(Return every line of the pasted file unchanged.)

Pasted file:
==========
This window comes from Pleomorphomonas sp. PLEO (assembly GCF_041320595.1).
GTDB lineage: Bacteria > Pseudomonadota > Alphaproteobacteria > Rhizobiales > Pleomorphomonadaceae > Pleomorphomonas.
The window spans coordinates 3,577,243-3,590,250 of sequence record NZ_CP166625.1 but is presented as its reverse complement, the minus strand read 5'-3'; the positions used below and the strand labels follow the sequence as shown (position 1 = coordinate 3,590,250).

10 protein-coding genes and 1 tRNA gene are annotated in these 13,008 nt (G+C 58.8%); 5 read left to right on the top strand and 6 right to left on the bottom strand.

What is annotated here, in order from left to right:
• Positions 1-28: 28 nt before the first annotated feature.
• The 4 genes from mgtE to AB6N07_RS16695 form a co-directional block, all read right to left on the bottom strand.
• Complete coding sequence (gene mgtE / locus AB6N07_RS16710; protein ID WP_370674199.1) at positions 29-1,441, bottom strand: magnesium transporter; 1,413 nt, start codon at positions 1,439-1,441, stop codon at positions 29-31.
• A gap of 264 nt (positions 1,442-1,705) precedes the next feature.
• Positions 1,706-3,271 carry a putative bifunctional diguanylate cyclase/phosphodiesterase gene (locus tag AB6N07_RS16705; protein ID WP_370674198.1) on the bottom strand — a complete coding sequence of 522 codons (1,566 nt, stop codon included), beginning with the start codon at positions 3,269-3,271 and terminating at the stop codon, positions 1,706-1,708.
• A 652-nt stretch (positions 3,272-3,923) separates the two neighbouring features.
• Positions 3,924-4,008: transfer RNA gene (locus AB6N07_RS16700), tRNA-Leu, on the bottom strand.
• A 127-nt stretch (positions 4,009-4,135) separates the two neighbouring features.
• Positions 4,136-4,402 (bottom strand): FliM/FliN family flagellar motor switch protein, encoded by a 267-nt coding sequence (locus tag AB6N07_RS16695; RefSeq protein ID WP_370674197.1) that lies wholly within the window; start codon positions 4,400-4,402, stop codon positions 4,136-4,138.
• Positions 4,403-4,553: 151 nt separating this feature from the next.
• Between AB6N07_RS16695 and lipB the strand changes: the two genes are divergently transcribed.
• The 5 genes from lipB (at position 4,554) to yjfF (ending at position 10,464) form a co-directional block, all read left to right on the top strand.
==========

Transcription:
This window comes from Pleomorphomonas sp. PLEO (assembly GCF_041320595.1).
GTDB lineage: Bacteria > Pseudomonadota > Alphaproteobacteria > Rhizobiales > Pleomorphomonadaceae > Pleomorphomonas.
The window spans coordinates 3,577,243-3,590,250 of sequence record NZ_CP166625.1 but is presented as its reverse complement, the minus strand read 5'-3'; the positions used below and the strand labels follow the sequence as shown (position 1 = coordinate 3,590,250).

10 protein-coding genes and 1 tRNA gene are annotated in these 13,008 nt (G+C 58.8%); 5 read left to right on the top strand and 6 right to left on the bottom strand.

What is annotated here, in order from left to right:
• Positions 1-28: 28 nt before the first annotated feature.
• The 4 genes from mgtE to AB6N07_RS16695 form a co-directional block, all read right to left on the bottom strand.
• Complete coding sequence (gene mgtE / locus AB6N07_RS16710; protein ID WP_370674199.1) at positions 29-1,441, bottom strand: magnesium transporter; 1,413 nt, start codon at positions 1,439-1,441, stop codon at positions 29-31.
• A gap of 264 nt (positions 1,442-1,705) precedes the next feature.
• Positions 1,706-3,271 carry a putative bifunctional diguanylate cyclase/phosphodiesterase gene (locus tag AB6N07_RS16705; protein ID WP_370674198.1) on the bottom strand — a complete coding sequence of 522 codons (1,566 nt, stop codon included), beginning with the start codon at positions 3,269-3,271 and terminating at the stop codon, positions 1,706-1,708.
• A 652-nt stretch (positions 3,272-3,923) separates the two neighbouring features.
• Positions 3,924-4,008: transfer RNA gene (locus AB6N07_RS16700), tRNA-Leu, on the bottom strand.
• A 127-nt stretch (positions 4,009-4,135) separates the two neighbouring features.
• Positions 4,136-4,402 (bottom strand): FliM/FliN family flagellar motor switch protein, encoded by a 267-nt coding sequence (locus tag AB6N07_RS16695; RefSeq protein ID WP_370674197.1) that lies wholly within the window; start codon positions 4,400-4,402, stop codon positions 4,136-4,138.
• Positions 4,403-4,553: 151 nt separating this feature from the next.
• Between AB6N07_RS16695 and lipB the strand changes: the two genes are divergently transcribed.
• The 5 genes from lipB (at position 4,554) to yjfF (ending at position 10,464) form a co-directional block, all read left to right on the top strand.